Back in 2010 three Sydney boys created an indie dance band. Just four years later the boys have gone from strength to strength with a swag of ARIA nominations, and inclusion on Falls Festival and Splendour in the Grass this year.
Echonetdaily spoke with Tyrone Lindqvist about all things RüFüS.
‘When we were younger we were all doing our own thing, I was into metally rock bands at school, then I did alternative acoustic stuff. John was doing DJing around Sydney; he was after someone to help him with his housey tunes, and we bonded over a mutual artist called Booka Shade.
‘We made our first track, and then our first EP. We were trying to work out how to play it live, whether we wanted to be producers or DJ friendly or a band, so we went to find what drummer we could get, and we poached James from Swipe! He ended up staying with us; now for the second EP he’s finding his feet… we work like a nicely oiled machine!’
RüFüS creates its music in a very collaborative manner, with each of the players adding something to the mix.
‘We spend a lot of time together travelling. The writing process has been three of us in the room driving the ship – one person takes the wheel, the next person jumps in if someone gets stuck.
‘Our first track had more of a bouncing rounded tone and was slightly melodic; that was a sound we liked. Also Paris Collides has a darker overtone and it has this pretty sheen on top.
‘Those two songs were a taste of the sound that we really liked. We didn’t really have the songs to produce it to what we wanted – we could make it a little more what we would like.’
Their songs have a hypnotic quality. In fact Sundream is a bit like listening to a kaleidoscope.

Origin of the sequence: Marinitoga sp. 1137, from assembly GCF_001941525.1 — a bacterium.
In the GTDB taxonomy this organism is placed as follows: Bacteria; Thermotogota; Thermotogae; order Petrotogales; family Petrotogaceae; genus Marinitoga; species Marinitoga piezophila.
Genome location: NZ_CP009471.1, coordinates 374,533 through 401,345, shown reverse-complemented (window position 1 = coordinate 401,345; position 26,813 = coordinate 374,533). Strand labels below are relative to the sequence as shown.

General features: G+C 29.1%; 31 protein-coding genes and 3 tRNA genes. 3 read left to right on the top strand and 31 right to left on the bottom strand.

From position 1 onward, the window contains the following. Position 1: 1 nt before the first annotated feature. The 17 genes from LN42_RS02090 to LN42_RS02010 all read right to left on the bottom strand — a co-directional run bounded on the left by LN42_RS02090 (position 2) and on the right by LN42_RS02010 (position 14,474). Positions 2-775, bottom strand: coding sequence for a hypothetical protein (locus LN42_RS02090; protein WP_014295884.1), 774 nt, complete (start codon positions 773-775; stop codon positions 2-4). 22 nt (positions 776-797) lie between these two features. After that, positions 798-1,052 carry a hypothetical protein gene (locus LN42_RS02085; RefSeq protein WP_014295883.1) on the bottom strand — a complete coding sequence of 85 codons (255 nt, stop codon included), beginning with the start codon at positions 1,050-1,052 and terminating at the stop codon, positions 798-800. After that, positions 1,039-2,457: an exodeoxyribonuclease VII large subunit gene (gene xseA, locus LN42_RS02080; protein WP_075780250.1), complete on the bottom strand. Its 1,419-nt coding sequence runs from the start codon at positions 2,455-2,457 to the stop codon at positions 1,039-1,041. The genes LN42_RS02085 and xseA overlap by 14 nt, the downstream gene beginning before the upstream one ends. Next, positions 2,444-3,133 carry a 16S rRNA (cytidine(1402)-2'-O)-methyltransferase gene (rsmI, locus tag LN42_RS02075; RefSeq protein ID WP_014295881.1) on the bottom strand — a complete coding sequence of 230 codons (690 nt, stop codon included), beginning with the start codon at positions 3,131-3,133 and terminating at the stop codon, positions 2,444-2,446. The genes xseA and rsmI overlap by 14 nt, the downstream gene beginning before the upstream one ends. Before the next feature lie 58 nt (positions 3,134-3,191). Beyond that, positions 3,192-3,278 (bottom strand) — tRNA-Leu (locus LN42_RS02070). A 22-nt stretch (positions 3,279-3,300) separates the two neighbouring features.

‘It felt like that when we were writing it. When we wrote the album we knew we wanted dark undertones with bright tones and melodies, and the other half very summer – you could get ready to go party.
‘How that translates we have no idea. We wanted to get the feeling across ourselves, to translate it live is great for us.
‘You have preconceived ideas when you are writing. You have a vision in your head about how it might be translating; when you are writing you often put yourself in your listener’s shoes and then you try to write the song to feed yourself – just versions of yourself you try to feed – and while you do that in the writing process you have a preconceived idea of how that happens.
‘You learn pretty quickly how that connects and how it happens. Some songs will translate better; you know straightaway.
‘We listen to an audience.
‘After the first few shows of the album tour we made quick calls and extended parts that translated well, and then adapted them so they would translate more. I am really happy with the show right now. We have spent a fair amount of time to know the best journey for the audience.’
RüFüS play the Beach Hotel Byron Bay on Sunday.